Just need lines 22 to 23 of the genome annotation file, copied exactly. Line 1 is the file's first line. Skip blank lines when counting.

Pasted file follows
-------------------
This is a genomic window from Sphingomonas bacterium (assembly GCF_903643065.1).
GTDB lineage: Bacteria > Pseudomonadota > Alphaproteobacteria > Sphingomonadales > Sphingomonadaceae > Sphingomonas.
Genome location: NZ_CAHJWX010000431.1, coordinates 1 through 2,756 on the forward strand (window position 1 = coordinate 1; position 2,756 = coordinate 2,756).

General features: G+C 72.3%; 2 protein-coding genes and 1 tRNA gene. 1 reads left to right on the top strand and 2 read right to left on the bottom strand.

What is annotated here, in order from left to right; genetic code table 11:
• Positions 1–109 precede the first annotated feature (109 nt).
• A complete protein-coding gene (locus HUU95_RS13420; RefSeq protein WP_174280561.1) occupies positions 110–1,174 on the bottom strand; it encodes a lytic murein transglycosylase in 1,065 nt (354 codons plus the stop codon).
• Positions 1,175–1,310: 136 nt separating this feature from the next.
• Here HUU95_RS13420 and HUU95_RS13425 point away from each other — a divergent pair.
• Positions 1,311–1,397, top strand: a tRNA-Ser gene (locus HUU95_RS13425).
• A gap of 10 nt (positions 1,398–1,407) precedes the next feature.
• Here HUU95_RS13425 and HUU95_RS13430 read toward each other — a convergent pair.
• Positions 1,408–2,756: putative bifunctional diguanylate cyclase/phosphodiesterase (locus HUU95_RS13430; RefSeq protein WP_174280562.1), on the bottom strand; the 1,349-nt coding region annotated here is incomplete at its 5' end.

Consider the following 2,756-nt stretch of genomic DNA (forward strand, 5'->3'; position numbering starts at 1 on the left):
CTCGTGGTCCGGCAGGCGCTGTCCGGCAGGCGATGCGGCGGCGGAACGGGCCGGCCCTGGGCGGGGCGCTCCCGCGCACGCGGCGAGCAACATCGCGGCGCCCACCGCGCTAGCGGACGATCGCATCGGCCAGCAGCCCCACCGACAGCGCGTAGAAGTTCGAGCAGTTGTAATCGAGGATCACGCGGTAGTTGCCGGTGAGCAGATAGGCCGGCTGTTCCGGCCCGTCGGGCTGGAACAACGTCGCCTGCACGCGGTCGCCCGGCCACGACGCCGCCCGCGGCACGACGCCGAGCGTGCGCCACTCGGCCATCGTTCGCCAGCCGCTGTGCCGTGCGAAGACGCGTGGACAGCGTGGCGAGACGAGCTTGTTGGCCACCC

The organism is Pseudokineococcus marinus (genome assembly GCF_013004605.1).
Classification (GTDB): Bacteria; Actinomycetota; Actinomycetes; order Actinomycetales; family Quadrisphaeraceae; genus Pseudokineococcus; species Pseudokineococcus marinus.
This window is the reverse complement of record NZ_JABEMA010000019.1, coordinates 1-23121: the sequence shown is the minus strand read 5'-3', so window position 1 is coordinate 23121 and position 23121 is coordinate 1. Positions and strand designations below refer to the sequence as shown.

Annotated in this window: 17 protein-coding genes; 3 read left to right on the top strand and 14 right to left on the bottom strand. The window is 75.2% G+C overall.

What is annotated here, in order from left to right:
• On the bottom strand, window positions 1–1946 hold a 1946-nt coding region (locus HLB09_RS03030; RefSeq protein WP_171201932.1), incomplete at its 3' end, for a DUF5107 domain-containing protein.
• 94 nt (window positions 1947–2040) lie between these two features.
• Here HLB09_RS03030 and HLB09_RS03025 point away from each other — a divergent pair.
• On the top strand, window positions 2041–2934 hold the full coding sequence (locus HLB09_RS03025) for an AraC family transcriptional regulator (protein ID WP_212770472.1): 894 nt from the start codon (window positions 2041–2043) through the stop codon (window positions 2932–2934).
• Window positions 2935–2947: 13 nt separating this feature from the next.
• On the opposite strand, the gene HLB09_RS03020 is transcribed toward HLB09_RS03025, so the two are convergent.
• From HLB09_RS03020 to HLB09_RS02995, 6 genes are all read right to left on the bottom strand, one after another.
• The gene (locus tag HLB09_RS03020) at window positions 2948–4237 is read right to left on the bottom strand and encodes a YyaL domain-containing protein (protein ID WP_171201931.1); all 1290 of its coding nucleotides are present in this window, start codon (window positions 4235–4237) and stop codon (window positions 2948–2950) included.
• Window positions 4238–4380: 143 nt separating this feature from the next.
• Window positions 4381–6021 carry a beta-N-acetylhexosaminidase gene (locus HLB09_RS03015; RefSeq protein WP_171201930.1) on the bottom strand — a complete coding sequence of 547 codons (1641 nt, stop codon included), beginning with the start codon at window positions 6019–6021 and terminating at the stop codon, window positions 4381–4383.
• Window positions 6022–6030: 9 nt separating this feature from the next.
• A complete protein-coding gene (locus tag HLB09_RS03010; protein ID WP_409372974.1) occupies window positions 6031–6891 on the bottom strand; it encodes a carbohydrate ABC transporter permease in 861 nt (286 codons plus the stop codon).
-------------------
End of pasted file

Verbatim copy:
• 94 nt (window positions 1947–2040) lie between these two features.
• Here HLB09_RS03030 and HLB09_RS03025 point away from each other — a divergent pair.